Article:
If you are pregnant, good nutrition can help you have a healthier newborn. This is especially important if you are HIV positive because pregnant women with HIV are at higher risk of giving birth before they are due and having a newborn that is underweight. Pregnant women with HIV, like all pregnant women, need more calories, protein and micronutrients, especially folic acid and iron. But it is sometimes hard to meet those needs, especially if you’re HIV positive; morning sickness and side effects of HAART may make it hard to eat enough or to keep food down. Taking HAART while you are pregnant greatly reduces the risk of infecting your baby. Women taking HAART may be at higher risk of developing gestational diabetes, a type of diabetes that occurs only during pregnancy. Talk to your healthcare team about this. Dietary strategies may help decrease this risk.
Recommendations for pregnancy
- Get good prenatal care. Try to find a doctor who has experience with pregnant women with HIV.
- If considering pregnancy, take 1 mg folic acid daily and eat plenty of fruits and leafy green vegetables.
- When pregnant take a daily prenatal vitamin. Prenatal vitamins are different than regular vitamins in that they have higher amounts of folic acid and iron and lower amounts of vitamin A.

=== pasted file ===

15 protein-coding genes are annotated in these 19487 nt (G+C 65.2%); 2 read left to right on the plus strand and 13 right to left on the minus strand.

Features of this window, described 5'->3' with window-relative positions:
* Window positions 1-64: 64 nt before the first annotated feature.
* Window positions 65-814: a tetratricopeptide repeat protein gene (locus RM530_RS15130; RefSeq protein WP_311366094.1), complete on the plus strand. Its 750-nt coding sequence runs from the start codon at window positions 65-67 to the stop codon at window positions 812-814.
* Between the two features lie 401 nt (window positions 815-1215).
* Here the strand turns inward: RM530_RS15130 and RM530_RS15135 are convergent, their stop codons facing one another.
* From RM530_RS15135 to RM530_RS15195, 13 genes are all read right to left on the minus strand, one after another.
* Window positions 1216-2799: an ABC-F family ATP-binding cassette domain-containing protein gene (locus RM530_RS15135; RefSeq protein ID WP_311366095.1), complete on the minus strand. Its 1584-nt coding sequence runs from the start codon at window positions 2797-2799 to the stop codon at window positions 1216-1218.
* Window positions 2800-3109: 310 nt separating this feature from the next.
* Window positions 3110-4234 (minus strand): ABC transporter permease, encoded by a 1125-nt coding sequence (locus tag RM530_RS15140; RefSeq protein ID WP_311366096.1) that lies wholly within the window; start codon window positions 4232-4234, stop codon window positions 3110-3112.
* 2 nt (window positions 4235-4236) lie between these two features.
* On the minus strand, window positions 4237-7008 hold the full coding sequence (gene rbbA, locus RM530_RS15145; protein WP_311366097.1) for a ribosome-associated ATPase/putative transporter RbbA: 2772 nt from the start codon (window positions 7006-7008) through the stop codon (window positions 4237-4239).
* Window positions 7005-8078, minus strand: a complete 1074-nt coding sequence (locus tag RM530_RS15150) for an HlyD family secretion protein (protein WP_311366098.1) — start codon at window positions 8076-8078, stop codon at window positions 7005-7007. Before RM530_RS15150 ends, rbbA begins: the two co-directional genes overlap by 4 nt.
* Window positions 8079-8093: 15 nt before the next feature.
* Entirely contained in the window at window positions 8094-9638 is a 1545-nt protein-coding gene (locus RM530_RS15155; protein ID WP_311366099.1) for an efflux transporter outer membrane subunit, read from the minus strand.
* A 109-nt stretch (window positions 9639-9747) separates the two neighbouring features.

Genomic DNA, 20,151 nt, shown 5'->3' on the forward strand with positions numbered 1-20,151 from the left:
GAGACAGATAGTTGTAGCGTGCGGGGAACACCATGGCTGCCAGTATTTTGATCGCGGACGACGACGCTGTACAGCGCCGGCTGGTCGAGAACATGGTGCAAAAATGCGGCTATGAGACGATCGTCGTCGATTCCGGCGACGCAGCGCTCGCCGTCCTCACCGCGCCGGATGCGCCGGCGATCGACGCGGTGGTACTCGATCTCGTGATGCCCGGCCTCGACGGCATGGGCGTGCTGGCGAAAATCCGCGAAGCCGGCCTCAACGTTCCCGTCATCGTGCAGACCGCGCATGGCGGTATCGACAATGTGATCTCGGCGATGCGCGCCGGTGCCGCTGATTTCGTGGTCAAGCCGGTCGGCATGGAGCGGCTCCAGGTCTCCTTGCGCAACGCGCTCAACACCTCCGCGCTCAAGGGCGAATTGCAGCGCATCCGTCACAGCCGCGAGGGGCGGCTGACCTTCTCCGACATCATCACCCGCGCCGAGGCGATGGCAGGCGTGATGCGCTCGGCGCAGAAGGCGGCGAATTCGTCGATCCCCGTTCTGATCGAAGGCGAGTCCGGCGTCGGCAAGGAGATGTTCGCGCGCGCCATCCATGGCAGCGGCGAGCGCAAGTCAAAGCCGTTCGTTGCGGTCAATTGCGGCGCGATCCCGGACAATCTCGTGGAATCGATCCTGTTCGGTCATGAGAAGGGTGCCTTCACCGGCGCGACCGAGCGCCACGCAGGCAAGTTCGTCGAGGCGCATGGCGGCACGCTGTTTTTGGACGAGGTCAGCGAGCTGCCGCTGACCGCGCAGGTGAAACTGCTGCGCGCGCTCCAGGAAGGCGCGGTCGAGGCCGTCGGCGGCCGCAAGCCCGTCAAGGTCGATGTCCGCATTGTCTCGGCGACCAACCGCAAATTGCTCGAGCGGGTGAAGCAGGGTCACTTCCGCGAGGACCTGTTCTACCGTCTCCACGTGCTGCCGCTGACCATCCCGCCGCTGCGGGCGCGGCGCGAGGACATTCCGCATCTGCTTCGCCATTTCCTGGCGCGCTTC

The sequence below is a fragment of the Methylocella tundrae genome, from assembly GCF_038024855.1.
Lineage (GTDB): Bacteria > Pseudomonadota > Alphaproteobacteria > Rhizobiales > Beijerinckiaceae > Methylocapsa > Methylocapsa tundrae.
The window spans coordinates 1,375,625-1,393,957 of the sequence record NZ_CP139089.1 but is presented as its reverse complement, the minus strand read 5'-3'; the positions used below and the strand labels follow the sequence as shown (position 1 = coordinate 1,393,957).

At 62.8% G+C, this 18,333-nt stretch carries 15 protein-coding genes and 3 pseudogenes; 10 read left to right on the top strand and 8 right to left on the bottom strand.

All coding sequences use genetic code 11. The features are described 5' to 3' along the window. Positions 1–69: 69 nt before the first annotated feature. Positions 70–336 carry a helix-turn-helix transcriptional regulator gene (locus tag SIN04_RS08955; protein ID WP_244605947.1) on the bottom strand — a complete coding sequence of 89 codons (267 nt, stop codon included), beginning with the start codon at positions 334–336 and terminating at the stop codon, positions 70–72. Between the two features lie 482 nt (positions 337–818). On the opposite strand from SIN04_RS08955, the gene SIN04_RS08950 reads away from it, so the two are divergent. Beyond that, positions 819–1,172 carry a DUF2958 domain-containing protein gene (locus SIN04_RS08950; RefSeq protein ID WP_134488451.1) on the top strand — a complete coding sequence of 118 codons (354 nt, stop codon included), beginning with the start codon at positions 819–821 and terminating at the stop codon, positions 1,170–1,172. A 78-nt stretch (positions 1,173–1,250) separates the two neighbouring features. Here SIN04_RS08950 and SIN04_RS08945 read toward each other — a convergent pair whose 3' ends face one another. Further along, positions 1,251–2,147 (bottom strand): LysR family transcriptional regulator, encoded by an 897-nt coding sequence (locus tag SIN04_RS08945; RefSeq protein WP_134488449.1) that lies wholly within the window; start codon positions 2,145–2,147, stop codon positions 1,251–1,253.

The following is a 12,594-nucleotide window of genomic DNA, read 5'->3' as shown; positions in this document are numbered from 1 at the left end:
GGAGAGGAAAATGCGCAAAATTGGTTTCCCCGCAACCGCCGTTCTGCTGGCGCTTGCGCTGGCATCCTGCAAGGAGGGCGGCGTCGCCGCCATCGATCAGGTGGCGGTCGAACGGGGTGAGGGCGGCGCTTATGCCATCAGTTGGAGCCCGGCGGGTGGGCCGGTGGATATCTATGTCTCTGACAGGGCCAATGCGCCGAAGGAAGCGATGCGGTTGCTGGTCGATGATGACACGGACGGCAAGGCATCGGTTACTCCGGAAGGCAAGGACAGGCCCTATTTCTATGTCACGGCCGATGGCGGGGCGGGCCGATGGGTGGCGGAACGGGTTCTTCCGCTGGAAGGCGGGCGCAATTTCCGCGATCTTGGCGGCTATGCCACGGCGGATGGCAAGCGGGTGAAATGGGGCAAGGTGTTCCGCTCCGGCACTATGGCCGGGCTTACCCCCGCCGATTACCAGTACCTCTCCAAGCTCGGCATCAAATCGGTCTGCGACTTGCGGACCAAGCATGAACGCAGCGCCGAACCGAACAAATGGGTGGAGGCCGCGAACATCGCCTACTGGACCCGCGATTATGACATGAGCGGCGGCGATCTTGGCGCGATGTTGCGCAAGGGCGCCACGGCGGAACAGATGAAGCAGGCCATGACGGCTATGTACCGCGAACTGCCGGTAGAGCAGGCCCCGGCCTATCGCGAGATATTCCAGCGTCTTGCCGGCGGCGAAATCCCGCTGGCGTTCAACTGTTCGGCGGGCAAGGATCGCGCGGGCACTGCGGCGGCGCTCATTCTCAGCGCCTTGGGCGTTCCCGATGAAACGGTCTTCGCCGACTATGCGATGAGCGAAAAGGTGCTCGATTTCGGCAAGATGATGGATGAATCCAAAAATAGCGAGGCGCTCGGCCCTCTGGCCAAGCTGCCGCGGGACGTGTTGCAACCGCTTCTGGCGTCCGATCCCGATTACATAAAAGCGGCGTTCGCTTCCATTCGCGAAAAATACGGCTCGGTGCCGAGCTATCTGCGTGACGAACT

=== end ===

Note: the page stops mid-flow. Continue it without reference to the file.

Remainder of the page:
- In the first trimester, add 100 calories a day to your diet.
- In the second trimester, add another 200 calories to what you were eating during the first trimester. Also add 20 grams of protein.
- In the third trimester, add another 4 grams of protein a day.
- If you are underweight (BMI less than 20), expect to gain 12.5 to 18 kg (27.5 to 39 lbs).
- If your weight is in the ideal range (BMI between 20 and 25), expect to gain 11.5 to 16 kg (25 to 35 lbs).
- If you are overweight (BMI more than 25), expect to gain 7 to 11.5 kg(15 to 25 lbs).
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